Senate Majority Leader Mitch McConnell, R-Ky., is the latest congressional leader to commit to revenue-neutral tax reform, aligning himself with House Republicans but potentially putting himself at odds with the White House and other Republican senators.
“Well, it will have to be revenue neutral, we have a $21 trillion debt,” McConnell said May 16 on Bloomberg TV. “We added an enormous amount of debt during the Obama years.”
House Ways and Means Committee Chair Kevin Brady, R-Texas, has remained steadfast in his effort to develop a revenue-neutral tax reform product. But Senate Finance Committee Chair Orrin G. Hatch, R-Utah, recently said it’s not “crucial” that tax reform be revenue neutral. He reiterated that stance in the wake of McConnell’s comments, telling reporters he is “not bound to revenue neutrality, although that’s certainly a good goal” for tax reform.
The White House also has not shown a commitment to revenue neutrality, with some estimates suggesting the Trump administration’s tax reform outline released last month could cost as much as $7 trillion over 10 years.
Whether a tax reform bill is revenue neutral will also determine whether it is temporary or permanent. Under the Senate’s budget reconciliation rules, which any tax reform bill is expected to be subject to, legislation cannot increase the deficit outside the 10-year budget window — so if the legislation is not revenue neutral, its policies would have to sunset.
The Senate has largely been silent on which pay-fors would be acceptable in tax reform. McConnell dismissed one of the main revenue raisers included in House Republicans’ “A Better Way” tax reform blueprint — the controversial border-adjustable tax — saying it couldn’t pass the Senate.
Senate Finance Committee member Pat Roberts, R-Kan., agreed. When asked about McConnell’s statements on revenue neutrality and the border-adjustable tax, Roberts told reporters, “I think that's a pretty accurate statement.”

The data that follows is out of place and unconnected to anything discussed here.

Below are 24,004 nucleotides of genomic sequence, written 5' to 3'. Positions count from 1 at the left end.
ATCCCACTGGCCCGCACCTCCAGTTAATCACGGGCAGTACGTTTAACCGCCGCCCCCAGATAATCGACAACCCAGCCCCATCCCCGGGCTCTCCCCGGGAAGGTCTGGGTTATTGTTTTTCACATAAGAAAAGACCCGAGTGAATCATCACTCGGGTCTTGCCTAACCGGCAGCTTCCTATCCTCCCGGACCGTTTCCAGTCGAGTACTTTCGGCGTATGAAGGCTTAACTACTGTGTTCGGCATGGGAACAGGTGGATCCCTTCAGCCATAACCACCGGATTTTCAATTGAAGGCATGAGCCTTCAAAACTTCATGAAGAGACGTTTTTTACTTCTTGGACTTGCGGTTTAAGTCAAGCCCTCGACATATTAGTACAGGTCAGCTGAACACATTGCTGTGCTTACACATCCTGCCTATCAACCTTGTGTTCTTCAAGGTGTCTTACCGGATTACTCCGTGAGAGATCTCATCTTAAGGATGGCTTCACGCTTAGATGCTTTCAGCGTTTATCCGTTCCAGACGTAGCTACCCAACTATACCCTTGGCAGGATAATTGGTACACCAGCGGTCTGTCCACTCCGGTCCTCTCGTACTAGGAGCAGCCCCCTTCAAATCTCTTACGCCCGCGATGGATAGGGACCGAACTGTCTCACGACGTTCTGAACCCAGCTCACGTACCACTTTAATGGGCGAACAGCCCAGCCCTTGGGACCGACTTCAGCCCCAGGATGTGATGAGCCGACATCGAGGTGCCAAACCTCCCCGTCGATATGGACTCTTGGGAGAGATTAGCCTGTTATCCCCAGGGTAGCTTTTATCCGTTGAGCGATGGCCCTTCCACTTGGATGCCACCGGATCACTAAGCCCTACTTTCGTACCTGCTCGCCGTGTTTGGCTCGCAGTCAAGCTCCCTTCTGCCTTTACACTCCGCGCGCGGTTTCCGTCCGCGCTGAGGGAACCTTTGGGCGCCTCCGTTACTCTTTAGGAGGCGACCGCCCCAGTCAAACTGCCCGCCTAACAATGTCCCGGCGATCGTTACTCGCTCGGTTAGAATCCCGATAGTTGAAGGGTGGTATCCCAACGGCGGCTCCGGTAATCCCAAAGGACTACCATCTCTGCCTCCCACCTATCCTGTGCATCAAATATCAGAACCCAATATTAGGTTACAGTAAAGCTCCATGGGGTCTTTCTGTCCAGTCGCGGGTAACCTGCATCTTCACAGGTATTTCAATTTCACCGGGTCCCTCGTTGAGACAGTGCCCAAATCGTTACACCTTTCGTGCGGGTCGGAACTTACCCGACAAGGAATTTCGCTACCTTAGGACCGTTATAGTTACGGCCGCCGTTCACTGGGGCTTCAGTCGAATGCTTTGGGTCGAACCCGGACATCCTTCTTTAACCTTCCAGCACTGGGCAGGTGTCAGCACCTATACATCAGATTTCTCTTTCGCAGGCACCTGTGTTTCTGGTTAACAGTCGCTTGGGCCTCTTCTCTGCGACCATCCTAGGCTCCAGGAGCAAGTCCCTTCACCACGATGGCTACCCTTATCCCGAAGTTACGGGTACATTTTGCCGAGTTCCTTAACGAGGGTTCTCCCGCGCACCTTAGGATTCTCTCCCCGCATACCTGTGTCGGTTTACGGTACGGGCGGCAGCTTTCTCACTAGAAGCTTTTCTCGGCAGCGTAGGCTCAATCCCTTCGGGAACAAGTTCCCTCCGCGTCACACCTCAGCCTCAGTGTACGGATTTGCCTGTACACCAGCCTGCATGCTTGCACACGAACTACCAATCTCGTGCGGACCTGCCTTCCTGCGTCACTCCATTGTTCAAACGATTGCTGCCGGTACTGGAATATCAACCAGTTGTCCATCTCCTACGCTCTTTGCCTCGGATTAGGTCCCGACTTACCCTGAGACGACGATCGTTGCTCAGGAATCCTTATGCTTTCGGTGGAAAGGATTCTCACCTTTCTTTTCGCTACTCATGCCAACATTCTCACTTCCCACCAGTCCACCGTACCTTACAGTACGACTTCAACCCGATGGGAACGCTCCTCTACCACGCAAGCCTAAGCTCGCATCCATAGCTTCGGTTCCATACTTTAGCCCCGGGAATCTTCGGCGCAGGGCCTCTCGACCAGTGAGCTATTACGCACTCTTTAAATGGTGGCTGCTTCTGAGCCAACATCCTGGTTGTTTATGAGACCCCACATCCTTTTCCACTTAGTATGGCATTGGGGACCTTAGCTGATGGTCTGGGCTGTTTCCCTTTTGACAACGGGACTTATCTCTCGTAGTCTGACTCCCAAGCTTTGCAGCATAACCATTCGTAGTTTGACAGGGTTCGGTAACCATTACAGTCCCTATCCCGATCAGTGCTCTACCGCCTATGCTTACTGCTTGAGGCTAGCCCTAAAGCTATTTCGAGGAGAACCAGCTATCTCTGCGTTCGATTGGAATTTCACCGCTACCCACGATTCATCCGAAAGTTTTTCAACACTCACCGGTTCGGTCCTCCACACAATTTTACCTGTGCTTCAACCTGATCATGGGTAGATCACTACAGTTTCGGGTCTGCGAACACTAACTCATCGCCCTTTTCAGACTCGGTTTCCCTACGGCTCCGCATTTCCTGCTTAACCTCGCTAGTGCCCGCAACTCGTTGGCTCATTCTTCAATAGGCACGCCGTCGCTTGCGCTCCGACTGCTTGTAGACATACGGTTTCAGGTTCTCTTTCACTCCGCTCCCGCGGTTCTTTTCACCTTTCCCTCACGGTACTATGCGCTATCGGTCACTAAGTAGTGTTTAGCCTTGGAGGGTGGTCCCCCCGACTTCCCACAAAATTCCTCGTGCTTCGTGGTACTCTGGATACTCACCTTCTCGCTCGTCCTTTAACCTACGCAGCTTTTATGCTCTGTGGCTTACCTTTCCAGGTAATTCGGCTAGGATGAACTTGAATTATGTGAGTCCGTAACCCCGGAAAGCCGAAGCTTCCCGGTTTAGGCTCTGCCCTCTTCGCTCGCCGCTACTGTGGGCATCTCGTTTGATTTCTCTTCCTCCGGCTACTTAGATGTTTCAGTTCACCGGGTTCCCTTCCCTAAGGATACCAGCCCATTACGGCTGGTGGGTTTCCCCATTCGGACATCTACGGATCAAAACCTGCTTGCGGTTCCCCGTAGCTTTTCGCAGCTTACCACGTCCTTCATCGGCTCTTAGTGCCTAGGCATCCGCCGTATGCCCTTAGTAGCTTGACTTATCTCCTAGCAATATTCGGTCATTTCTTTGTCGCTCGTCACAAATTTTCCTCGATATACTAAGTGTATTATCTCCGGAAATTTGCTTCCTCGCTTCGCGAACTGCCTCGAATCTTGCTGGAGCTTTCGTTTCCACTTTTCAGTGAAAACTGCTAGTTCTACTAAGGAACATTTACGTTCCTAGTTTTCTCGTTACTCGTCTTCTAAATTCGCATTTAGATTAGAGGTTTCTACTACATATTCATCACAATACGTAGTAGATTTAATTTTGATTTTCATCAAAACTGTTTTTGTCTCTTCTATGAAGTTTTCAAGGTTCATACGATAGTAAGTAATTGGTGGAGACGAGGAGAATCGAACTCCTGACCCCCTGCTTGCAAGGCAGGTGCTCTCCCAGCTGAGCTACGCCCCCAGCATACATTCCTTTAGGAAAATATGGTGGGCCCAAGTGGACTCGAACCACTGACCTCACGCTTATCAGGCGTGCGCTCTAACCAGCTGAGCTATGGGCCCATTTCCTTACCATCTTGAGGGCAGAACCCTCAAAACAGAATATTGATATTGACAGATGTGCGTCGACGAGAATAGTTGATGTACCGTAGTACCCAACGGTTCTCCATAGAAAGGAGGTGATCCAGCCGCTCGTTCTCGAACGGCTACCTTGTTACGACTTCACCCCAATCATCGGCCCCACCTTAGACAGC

Fellow Senate taxwriter John Thune, R-S.D., suggested that economic growth stemming from tax reform could offset some of its costs, citing in particular the growth effects of lower statutory tax rates and “quicker cost recovery.”
Tax Reform Timeline and Healthcare
While most tax reform proponents in Congress and the White House have remained committed to passing legislation this year, McConnell said he didn’t want to put a strict timeline on getting tax reform done. But he added that Republicans “certainly want to try to complete it this Congress.”
Roberts, meanwhile, said tax reform “might be pushed off until September.” The original timeline for tax reform had included an August deadline.
Another priority for the Senate is healthcare legislation. Thune is planning an amendment to the House-passed American Health Care Act that would increase the amount of that bill’s proposed individual tax credit for the purchase of health insurance. Thune said he believes his amendment will help win more support for the bill, but noted the chamber is still waiting for a Congressional Budget Office estimate of the legislation, which is not expected until the week of May 22.
“Hopefully, when we get that, we’ll find out how much fiscal space [we have] carved out by the House to help us with the redesign of the tax credit in the Senate,” Thune said.
Thune added that there are both age and income adjustments in his provision and that there are talks of including geographical adjustments to the tax credit. “It’s a work in progress, and a lot of it is going to depend on scoring we don’t have yet,” Thune said.
David van den Berg contributed to this article.